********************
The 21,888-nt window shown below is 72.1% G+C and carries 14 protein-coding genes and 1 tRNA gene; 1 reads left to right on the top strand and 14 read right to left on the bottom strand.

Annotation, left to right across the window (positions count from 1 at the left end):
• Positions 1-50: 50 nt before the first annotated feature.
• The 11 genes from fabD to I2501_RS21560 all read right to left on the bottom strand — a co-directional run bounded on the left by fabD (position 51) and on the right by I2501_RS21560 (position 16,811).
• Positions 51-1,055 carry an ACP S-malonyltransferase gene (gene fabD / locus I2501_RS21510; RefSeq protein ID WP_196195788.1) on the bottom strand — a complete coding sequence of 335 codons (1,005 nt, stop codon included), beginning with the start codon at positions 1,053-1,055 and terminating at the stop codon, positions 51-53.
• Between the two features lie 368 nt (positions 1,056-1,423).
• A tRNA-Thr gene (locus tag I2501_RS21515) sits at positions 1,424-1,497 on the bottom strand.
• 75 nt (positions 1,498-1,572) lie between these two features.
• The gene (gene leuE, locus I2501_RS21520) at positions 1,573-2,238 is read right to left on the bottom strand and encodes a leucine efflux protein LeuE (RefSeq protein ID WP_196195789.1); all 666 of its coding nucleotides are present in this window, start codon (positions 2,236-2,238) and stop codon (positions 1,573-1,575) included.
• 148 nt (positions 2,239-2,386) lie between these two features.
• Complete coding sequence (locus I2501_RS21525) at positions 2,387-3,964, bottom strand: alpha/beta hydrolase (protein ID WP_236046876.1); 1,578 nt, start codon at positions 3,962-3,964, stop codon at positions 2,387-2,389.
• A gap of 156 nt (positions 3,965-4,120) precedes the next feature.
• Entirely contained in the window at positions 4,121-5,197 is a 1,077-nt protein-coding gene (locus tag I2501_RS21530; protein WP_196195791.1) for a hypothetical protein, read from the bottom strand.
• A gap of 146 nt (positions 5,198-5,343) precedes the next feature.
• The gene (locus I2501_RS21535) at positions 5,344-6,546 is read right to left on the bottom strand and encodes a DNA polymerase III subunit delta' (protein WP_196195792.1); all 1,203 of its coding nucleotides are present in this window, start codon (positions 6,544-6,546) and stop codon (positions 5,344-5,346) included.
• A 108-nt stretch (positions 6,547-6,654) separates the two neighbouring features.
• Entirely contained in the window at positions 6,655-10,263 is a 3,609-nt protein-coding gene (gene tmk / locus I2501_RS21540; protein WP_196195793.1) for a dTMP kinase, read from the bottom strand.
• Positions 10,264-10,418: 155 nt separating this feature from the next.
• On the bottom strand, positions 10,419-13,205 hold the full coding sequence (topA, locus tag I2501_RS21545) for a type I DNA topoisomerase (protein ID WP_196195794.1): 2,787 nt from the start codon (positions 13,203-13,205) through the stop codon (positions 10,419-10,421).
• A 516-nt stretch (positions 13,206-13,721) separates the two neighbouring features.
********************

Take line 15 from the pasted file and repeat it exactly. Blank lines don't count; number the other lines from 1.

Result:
• The gene (locus I2501_RS21535) at positions 5,344-6,546 is read right to left on the bottom strand and encodes a DNA polymerase III subunit delta' (protein WP_196195792.1); all 1,203 of its coding nucleotides are present in this window, start codon (positions 6,544-6,546) and stop codon (positions 5,344-5,346) included.